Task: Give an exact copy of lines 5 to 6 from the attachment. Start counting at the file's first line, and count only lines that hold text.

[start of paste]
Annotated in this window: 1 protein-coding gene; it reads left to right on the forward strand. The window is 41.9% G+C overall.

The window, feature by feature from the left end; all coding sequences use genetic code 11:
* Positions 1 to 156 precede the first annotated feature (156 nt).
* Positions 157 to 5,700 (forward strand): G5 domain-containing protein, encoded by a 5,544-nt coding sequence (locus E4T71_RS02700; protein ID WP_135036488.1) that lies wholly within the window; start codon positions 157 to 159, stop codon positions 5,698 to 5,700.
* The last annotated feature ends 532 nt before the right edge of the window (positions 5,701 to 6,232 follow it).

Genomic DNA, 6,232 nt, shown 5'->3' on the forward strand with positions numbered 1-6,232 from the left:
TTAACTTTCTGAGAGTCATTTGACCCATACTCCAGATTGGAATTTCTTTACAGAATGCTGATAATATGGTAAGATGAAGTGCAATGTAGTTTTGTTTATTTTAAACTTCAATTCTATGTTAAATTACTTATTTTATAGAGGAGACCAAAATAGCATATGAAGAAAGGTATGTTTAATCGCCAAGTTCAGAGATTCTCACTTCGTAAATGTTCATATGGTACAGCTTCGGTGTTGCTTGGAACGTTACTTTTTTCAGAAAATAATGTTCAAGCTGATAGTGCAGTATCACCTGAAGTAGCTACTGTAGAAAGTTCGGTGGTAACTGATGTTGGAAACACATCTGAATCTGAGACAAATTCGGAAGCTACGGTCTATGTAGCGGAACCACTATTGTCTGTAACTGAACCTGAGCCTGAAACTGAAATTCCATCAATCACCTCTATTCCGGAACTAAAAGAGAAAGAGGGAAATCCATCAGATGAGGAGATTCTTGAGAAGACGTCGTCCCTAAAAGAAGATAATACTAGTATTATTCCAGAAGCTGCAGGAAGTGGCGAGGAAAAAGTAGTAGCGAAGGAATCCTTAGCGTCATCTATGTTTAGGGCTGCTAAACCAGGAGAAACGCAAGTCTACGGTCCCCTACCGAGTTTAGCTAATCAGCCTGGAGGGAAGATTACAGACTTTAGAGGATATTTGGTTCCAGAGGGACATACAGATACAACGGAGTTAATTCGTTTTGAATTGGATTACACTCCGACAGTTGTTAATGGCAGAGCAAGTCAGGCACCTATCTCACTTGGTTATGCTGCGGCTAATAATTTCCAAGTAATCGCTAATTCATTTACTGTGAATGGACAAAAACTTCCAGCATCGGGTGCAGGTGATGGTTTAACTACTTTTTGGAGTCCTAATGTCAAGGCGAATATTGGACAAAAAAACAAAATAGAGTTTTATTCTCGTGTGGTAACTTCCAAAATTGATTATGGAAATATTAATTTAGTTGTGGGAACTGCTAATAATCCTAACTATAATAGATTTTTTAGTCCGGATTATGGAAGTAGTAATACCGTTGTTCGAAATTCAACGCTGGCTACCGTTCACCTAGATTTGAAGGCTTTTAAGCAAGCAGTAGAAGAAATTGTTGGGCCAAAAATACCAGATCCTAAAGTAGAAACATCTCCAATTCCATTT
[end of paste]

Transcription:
* The last annotated feature ends 532 nt before the right edge of the window (positions 5,701 to 6,232 follow it).

Genomic DNA, 6,232 nt, shown 5'->3' on the forward strand with positions numbered 1-6,232 from the left: